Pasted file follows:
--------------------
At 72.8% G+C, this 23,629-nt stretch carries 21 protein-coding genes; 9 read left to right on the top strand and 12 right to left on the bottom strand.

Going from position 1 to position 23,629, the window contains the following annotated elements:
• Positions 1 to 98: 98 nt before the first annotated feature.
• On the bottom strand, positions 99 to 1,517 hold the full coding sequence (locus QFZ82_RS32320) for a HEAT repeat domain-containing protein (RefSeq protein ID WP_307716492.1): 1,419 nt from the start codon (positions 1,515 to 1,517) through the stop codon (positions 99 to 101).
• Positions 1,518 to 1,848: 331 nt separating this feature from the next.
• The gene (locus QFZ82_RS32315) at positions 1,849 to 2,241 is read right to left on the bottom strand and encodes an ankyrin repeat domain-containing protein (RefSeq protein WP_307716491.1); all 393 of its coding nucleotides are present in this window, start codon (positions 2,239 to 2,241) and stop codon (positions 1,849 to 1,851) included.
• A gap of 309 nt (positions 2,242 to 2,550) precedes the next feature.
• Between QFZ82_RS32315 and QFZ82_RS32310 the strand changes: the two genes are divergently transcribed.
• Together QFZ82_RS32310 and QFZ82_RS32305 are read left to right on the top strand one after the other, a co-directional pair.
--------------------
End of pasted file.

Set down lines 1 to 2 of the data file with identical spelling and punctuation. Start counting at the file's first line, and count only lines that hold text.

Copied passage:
At 72.8% G+C, this 23,629-nt stretch carries 21 protein-coding genes; 9 read left to right on the top strand and 12 right to left on the bottom strand.

Going from position 1 to position 23,629, the window contains the following annotated elements: